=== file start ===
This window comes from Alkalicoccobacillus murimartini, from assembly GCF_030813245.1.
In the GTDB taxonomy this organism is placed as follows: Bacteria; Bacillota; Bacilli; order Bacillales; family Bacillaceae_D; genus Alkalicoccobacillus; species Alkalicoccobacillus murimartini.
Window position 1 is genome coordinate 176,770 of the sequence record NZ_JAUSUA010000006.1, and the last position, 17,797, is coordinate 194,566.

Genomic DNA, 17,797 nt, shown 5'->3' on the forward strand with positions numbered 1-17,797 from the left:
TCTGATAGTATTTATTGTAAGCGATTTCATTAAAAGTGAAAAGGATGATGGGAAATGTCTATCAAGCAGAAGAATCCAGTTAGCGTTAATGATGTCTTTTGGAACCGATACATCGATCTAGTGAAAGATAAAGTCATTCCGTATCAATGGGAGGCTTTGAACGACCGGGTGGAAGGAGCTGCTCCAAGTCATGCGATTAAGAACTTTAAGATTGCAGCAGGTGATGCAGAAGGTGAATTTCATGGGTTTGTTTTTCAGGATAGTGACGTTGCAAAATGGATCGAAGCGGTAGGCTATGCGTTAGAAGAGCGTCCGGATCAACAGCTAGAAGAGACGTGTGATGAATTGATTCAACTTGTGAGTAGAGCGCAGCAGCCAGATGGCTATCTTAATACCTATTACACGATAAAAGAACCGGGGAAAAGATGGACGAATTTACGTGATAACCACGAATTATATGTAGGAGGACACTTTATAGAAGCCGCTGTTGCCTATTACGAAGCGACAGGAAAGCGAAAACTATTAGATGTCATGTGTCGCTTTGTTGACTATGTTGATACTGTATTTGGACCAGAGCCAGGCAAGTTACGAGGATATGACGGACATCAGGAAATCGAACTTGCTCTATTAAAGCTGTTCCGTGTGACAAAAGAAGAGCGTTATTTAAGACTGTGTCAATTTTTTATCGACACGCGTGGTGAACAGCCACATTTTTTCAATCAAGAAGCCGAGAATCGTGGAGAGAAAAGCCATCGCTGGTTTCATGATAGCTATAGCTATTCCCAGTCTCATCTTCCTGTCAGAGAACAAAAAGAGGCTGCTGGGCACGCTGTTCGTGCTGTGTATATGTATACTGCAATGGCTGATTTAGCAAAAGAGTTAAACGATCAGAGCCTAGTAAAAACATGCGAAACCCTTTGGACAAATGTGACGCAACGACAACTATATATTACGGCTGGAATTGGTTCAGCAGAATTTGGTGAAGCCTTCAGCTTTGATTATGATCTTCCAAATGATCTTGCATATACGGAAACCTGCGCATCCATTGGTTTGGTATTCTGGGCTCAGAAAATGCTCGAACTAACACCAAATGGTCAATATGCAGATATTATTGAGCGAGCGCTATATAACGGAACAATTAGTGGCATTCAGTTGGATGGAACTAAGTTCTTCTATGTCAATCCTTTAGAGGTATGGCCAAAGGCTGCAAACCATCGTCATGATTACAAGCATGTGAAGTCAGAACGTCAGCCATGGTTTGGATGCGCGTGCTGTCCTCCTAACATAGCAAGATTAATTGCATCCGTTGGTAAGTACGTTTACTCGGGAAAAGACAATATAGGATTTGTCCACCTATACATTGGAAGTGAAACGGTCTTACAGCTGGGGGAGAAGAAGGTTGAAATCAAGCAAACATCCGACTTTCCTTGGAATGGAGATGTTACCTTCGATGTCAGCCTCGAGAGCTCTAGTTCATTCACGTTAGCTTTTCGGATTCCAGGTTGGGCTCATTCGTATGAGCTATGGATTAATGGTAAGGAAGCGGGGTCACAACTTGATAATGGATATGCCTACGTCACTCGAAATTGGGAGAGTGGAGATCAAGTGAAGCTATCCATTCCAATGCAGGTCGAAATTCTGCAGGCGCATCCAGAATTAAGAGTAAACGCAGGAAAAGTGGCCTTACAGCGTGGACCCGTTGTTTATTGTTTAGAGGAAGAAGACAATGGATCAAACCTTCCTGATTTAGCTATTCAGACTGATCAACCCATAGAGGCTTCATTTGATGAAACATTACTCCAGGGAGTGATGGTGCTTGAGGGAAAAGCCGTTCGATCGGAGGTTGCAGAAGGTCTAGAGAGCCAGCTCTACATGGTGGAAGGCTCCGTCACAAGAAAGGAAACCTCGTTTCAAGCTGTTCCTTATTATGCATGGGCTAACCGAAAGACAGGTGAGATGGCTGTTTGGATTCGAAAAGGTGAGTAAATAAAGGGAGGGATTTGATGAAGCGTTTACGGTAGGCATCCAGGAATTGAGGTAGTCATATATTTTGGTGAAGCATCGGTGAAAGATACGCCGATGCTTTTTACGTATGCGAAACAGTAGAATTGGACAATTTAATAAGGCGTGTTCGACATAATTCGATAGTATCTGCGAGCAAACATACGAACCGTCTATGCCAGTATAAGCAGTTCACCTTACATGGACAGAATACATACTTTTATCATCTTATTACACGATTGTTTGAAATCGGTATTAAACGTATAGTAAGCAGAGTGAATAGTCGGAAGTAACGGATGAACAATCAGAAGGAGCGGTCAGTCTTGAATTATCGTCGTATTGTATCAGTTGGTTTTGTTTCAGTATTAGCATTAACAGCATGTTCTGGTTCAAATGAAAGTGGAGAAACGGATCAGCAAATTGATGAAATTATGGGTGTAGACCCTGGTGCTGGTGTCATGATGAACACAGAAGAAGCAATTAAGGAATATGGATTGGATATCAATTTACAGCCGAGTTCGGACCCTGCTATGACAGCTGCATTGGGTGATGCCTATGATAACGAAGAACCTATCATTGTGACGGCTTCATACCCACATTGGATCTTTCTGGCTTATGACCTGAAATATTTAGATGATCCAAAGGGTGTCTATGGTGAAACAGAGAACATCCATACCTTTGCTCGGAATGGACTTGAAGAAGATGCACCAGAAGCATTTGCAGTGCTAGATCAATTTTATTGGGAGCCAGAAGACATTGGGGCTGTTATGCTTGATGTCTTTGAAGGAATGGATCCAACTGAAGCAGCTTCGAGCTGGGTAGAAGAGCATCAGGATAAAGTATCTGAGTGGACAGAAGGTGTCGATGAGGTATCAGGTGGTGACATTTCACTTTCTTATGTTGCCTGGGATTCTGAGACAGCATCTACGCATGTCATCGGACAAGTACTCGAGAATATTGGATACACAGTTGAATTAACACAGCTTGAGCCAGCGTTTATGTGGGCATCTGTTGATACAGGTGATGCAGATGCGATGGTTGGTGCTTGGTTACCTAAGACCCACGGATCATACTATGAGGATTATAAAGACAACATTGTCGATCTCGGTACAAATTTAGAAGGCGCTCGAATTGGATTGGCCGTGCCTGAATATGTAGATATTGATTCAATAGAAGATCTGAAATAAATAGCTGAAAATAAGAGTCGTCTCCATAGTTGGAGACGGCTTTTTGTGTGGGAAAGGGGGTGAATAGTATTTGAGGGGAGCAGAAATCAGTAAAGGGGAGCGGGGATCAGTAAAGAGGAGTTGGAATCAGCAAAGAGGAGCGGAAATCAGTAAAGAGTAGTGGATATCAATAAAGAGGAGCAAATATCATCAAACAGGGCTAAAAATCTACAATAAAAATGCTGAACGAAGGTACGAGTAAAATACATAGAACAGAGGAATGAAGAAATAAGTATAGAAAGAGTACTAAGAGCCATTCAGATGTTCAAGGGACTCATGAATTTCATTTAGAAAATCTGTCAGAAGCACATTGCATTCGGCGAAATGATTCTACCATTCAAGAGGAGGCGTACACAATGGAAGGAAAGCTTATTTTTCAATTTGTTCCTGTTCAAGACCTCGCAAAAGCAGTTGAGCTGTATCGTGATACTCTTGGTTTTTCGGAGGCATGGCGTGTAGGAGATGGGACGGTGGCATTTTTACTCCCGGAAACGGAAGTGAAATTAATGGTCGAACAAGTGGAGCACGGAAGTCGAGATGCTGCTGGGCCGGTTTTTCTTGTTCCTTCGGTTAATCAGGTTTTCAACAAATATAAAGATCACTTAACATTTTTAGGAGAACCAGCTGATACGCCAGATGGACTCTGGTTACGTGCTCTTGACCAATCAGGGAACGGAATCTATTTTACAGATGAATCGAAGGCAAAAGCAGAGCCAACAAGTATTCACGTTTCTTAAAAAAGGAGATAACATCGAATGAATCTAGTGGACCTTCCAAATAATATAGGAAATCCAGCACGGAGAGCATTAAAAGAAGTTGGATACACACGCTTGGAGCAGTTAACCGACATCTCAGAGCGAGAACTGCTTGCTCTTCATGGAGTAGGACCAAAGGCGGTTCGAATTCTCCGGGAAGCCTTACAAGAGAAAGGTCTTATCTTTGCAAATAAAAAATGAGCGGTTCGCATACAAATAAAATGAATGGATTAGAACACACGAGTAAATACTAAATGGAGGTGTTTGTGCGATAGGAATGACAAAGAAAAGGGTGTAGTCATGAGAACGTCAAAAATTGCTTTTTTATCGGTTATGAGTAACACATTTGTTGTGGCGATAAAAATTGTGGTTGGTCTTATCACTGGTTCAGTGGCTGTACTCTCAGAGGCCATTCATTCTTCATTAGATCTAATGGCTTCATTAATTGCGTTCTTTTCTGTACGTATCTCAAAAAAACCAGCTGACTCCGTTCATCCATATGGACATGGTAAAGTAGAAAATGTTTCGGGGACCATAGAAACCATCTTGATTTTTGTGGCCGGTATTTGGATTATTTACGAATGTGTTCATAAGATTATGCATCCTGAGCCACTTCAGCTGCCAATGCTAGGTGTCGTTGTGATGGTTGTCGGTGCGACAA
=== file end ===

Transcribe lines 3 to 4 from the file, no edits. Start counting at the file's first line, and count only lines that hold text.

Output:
Window position 1 is genome coordinate 176,770 of the sequence record NZ_JAUSUA010000006.1, and the last position, 17,797, is coordinate 194,566.

Genomic DNA, 17,797 nt, shown 5'->3' on the forward strand with positions numbered 1-17,797 from the left: